I thought I might try using isomalt and liquid splenda and see how that works. I'm on a mission to get a crispy crunchy cookie!

Ginaaaaaa 10-08-2013 10:55 AM

Quote:

Originally Posted by dianafoot (Post 16635410)
this conversation has gotten so interesting! Thank you solarpluvia and Gina for all your tips and thoughts.

I will try these again and experiment with the sweeteners. I just found this online:
"biscuits and cookies with ISOMALT absorb a negligible amount of water, enabling them to stay crisp during storage" BENEO-Palatinit > Home

I thought I might try using isomalt and liquid splenda and see how that works. I'm on a mission to get a crispy crunchy cookie!


Oh, I can't wait to hear the results Diana! I never thought about using isomalt in these cookies. I hope it works!

PaminKY 10-08-2013 12:07 PM

Quote:

Originally Posted by solarpluvia (Post 16634207)
Erythritol has a high melting point point, so it may not get hot enough to melt all the way, and it can recrystalize into larger crystals. Xylitol is a little better, closer to sugar in my experience. Tagatose has a lower point than sugar, which is why when using it in large proportion it is necessary to decrease baking temperature, but has no cooling taste like either E or X. And they all seem to attract water from the environment even more than sugar.

I'm sorry but this not true at all. Erythritol has a lower melting point which is why cookies may spread more in the oven and why I use pans with indentions in them to keep them in the shape and size I want. The melting point of E is 121C where white sugar is 186C, Xylitiol is even lower. E does have a strong tendency to recrystallize when it cools which can make it appear that it didn't melt, the addtion of some type of gum such as guar, xanthum or glucomannan helps that issue but doesn't also resolve it.

It is also non-hygroscopic which means it does not attract water so it can have a tendency to make baked goods dry which is also helped by the use of a gum but if you're wanting a dry crunchy cookie you wouldn't want to add the gum. Xylitol will absorb water.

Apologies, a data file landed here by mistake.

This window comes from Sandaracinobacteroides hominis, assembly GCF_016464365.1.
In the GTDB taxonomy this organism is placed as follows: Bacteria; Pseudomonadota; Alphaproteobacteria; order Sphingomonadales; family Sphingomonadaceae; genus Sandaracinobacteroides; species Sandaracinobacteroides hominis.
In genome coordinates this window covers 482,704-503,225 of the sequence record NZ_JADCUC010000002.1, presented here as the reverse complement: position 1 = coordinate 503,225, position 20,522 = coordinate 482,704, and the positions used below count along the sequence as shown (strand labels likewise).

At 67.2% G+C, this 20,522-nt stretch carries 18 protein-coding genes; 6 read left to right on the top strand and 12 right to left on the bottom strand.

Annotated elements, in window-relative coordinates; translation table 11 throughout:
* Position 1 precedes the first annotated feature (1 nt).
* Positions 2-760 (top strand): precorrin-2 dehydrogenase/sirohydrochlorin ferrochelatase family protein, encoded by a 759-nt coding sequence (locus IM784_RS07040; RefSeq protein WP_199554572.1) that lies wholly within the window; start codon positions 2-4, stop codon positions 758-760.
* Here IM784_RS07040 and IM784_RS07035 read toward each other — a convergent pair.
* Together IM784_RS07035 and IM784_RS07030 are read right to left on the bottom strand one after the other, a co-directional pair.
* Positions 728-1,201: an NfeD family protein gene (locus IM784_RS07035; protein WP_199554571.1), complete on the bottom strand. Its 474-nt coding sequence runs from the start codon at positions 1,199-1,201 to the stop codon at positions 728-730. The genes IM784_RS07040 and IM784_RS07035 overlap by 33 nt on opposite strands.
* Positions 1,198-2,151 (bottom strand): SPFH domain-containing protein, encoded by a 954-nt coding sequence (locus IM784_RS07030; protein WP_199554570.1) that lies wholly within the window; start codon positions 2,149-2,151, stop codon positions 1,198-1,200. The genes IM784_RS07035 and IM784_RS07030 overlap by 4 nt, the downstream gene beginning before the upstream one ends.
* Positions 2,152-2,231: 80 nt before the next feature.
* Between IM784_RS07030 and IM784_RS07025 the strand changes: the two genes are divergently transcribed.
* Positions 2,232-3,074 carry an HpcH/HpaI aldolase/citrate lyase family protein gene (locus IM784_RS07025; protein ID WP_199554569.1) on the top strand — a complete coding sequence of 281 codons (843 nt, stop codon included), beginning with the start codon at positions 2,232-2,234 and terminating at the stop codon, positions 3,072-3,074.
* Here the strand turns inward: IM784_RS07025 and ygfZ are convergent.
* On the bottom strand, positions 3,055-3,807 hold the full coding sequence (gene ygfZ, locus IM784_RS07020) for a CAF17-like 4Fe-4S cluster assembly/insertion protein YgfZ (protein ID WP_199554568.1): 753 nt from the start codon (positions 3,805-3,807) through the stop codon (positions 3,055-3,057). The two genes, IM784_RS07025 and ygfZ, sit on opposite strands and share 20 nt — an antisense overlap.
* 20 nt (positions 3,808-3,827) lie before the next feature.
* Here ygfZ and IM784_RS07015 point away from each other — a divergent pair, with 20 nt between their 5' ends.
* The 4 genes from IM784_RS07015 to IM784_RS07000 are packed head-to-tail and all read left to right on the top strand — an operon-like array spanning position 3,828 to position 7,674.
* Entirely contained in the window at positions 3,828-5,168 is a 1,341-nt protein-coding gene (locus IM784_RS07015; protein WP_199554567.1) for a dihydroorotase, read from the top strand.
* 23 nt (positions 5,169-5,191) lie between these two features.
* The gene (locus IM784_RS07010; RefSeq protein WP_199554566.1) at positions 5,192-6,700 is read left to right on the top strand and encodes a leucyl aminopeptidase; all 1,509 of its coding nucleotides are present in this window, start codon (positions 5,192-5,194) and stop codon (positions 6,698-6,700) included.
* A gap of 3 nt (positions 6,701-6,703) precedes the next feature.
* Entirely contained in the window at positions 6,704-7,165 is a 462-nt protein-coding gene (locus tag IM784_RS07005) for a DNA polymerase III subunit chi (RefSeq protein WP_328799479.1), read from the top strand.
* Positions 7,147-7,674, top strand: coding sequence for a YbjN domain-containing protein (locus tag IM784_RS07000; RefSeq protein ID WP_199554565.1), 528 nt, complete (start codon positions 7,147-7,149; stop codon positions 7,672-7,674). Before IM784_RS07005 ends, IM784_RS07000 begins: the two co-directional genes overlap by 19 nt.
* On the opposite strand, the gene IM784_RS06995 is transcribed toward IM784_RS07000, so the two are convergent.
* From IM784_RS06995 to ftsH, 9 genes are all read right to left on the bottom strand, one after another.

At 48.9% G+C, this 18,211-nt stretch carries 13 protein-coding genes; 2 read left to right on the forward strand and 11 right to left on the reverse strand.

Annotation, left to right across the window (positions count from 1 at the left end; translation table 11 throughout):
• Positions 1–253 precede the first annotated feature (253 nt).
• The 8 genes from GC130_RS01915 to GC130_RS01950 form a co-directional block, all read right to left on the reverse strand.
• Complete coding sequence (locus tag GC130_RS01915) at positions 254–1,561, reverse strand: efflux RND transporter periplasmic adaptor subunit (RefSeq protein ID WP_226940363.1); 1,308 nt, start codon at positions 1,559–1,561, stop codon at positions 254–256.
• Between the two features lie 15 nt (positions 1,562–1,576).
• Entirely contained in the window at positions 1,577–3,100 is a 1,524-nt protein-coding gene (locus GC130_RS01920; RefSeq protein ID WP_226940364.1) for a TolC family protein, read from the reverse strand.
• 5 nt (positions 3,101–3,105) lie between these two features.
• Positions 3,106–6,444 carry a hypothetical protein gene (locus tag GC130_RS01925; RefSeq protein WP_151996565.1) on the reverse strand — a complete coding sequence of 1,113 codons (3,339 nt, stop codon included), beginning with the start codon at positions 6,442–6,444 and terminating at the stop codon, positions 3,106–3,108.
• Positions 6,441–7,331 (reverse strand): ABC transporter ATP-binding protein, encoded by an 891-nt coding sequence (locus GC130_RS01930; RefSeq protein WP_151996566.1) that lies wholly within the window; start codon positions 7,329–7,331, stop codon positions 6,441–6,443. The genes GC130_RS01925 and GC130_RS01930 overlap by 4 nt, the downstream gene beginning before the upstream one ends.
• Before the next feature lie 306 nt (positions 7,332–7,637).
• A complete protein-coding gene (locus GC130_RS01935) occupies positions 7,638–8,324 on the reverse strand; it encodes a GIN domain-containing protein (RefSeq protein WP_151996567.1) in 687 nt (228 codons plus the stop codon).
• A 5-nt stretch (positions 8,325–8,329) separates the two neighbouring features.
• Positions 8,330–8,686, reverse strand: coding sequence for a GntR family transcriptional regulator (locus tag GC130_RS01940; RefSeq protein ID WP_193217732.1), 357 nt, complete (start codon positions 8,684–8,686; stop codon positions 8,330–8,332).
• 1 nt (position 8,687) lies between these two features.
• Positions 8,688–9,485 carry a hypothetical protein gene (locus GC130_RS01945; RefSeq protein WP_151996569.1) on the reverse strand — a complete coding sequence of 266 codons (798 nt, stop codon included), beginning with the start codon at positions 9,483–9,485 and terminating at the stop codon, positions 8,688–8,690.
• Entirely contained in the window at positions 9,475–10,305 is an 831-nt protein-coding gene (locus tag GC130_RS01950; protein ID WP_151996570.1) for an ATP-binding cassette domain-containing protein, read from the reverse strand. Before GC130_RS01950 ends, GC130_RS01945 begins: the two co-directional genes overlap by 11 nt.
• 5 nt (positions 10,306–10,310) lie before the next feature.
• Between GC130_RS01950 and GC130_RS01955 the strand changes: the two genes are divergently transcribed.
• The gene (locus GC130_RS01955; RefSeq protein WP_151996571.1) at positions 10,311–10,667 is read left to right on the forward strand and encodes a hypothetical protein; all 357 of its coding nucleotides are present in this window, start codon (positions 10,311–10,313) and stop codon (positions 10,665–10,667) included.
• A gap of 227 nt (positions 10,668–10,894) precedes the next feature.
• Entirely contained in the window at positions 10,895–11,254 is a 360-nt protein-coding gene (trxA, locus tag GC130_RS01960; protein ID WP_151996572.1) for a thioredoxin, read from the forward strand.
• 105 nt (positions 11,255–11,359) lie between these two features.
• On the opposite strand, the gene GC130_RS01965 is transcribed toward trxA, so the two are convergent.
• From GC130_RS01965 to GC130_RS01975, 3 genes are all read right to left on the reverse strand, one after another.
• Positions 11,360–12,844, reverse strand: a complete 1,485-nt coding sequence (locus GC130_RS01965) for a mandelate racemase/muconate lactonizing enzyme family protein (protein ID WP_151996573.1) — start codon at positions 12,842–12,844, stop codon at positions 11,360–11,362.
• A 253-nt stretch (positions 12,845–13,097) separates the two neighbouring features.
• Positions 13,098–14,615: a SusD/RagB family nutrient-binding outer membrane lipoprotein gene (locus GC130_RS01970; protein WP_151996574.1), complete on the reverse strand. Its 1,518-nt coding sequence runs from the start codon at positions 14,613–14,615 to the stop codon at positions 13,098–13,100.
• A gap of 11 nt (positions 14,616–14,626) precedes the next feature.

rosethorns 10-08-2013 01:02 PM

Quote:

Originally Posted by solarpluvia (Post 16634837)
Glad to be of service! I've never liked cooking much, but I love to bake and took it very seriously for a while. Cookies were my special love, and this recipe sounds so yummy and reminded me of an old favorite.

My heart has kind of gone out of baking since I went LC. Most of the recipes that have gotten good results consistantly for me have flaxmeal, which I can't eat (OMG the pain) and doesn't really have a good substitute, or almond butter (hello, stall). Though I have been doing a bit with a variation of the BTF mix lately and sometimes the things come out the way I hope.

For learning about good old wheat and sugar baking, the King Arthur Baking and Cookie Companions are awesome.

Another idea for making the cookies crunchy/harder: Signifigantly lower or even omit the sugar alcohols and just use liquid splenda to make up the sweetness. In most cookie recipes, sugar acts like a liquid and is included as a liquid ingredient but doesn't add that much actual bulk, which is why fluffy granular Splenda still works in recipes. Or use coconut oil (or palm oil or even transfat free shortening) instead of butter, which is 20% water.

Trivia: The glazed looking top on brownies is basically a layer of sugar that has melted during mixing and risen to the top during baking. Which is why LC brownies don't do that.

Now I'm just babbling and need to go to bed!

I'm allergic to flax. I use chia seed ground to a flour to replace the flax....I've used it in a few things and it works great.

Just a thought hope it helps.